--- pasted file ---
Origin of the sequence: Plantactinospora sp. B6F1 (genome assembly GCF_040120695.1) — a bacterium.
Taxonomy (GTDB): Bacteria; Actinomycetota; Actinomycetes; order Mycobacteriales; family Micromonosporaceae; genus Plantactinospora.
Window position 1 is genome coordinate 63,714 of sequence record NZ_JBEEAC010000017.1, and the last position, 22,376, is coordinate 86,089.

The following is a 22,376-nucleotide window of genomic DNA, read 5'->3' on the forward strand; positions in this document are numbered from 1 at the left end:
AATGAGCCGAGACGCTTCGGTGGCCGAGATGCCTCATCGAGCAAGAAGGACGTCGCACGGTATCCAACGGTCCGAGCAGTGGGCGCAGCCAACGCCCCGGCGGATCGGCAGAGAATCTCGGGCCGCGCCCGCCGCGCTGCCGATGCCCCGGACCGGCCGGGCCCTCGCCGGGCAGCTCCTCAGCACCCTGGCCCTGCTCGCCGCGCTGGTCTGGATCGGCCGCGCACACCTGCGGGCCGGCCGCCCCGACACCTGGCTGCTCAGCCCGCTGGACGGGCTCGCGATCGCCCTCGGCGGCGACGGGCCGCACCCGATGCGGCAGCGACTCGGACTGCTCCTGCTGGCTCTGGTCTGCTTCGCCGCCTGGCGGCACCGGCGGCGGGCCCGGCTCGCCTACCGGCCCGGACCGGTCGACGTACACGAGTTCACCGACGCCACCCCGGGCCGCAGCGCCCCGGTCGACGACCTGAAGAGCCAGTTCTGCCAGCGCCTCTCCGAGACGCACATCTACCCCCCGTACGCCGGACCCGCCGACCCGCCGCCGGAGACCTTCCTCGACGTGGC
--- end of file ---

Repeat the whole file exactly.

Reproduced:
Origin of the sequence: Plantactinospora sp. B6F1 (genome assembly GCF_040120695.1) — a bacterium.
Taxonomy (GTDB): Bacteria; Actinomycetota; Actinomycetes; order Mycobacteriales; family Micromonosporaceae; genus Plantactinospora.
Window position 1 is genome coordinate 63,714 of sequence record NZ_JBEEAC010000017.1, and the last position, 22,376, is coordinate 86,089.

The following is a 22,376-nucleotide window of genomic DNA, read 5'->3' on the forward strand; positions in this document are numbered from 1 at the left end:
AATGAGCCGAGACGCTTCGGTGGCCGAGATGCCTCATCGAGCAAGAAGGACGTCGCACGGTATCCAACGGTCCGAGCAGTGGGCGCAGCCAACGCCCCGGCGGATCGGCAGAGAATCTCGGGCCGCGCCCGCCGCGCTGCCGATGCCCCGGACCGGCCGGGCCCTCGCCGGGCAGCTCCTCAGCACCCTGGCCCTGCTCGCCGCGCTGGTCTGGATCGGCCGCGCACACCTGCGGGCCGGCCGCCCCGACACCTGGCTGCTCAGCCCGCTGGACGGGCTCGCGATCGCCCTCGGCGGCGACGGGCCGCACCCGATGCGGCAGCGACTCGGACTGCTCCTGCTGGCTCTGGTCTGCTTCGCCGCCTGGCGGCACCGGCGGCGGGCCCGGCTCGCCTACCGGCCCGGACCGGTCGACGTACACGAGTTCACCGACGCCACCCCGGGCCGCAGCGCCCCGGTCGACGACCTGAAGAGCCAGTTCTGCCAGCGCCTCTCCGAGACGCACATCTACCCCCCGTACGCCGGACCCGCCGACCCGCCGCCGGAGACCTTCCTCGACGTGGC